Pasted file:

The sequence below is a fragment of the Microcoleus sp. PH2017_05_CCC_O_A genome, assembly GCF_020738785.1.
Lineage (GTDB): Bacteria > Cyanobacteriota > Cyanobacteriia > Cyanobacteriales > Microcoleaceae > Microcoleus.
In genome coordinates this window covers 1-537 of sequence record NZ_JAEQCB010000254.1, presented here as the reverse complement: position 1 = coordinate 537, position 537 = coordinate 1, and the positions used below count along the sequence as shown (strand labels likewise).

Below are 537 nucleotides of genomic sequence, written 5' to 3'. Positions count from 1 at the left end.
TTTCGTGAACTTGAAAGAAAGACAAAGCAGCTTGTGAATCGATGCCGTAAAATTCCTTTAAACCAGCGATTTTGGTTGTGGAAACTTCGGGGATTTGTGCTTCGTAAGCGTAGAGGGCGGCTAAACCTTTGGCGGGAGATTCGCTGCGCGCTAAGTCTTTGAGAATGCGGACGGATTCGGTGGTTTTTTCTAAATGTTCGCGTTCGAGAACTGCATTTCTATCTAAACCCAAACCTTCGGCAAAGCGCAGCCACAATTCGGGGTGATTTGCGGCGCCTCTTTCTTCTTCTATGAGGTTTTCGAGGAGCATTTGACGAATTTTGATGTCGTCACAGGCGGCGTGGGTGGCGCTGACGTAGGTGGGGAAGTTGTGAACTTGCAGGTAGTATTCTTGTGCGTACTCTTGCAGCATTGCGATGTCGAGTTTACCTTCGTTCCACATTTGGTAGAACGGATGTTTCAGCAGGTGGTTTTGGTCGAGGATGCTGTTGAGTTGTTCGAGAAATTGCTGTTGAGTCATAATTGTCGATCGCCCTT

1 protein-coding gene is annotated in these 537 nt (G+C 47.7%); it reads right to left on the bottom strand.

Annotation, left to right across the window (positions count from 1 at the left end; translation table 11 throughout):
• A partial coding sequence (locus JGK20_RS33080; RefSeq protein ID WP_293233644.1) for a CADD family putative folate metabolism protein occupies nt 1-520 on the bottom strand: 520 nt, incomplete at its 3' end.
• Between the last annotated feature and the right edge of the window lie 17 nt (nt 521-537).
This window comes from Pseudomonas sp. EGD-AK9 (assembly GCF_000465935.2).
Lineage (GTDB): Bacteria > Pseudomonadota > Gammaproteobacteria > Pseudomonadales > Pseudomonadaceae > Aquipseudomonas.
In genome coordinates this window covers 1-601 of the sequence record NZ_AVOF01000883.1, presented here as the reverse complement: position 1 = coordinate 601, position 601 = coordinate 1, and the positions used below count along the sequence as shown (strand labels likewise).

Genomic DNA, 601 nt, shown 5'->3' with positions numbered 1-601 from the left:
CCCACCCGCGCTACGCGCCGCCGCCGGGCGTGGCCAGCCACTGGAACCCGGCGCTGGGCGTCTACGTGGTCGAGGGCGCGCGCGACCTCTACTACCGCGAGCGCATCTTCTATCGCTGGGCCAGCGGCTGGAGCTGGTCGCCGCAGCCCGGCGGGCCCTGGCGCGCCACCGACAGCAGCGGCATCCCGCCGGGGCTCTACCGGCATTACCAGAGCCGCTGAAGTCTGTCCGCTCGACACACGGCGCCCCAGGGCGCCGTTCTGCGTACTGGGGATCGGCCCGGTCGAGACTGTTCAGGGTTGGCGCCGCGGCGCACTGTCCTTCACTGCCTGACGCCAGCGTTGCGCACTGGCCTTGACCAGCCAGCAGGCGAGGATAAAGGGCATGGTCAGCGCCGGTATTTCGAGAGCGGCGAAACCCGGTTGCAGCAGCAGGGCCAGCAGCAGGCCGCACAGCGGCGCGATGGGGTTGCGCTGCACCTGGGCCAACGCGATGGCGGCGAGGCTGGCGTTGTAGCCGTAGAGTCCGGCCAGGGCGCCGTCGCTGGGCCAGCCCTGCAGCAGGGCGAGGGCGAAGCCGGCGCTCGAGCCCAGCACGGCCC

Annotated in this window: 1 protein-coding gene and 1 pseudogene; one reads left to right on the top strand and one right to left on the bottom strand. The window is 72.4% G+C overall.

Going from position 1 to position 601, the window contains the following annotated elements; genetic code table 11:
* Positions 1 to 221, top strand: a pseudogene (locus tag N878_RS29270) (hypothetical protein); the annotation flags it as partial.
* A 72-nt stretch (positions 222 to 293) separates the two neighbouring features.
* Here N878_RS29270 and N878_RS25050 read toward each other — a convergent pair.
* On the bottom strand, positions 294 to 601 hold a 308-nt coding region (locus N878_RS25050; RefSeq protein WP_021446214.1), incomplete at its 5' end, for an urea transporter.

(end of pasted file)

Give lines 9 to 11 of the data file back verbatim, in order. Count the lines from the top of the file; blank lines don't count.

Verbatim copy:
• Between the last annotated feature and the right edge of the window lie 17 nt (nt 521-537).
This window comes from Pseudomonas sp. EGD-AK9 (assembly GCF_000465935.2).
Lineage (GTDB): Bacteria > Pseudomonadota > Gammaproteobacteria > Pseudomonadales > Pseudomonadaceae > Aquipseudomonas.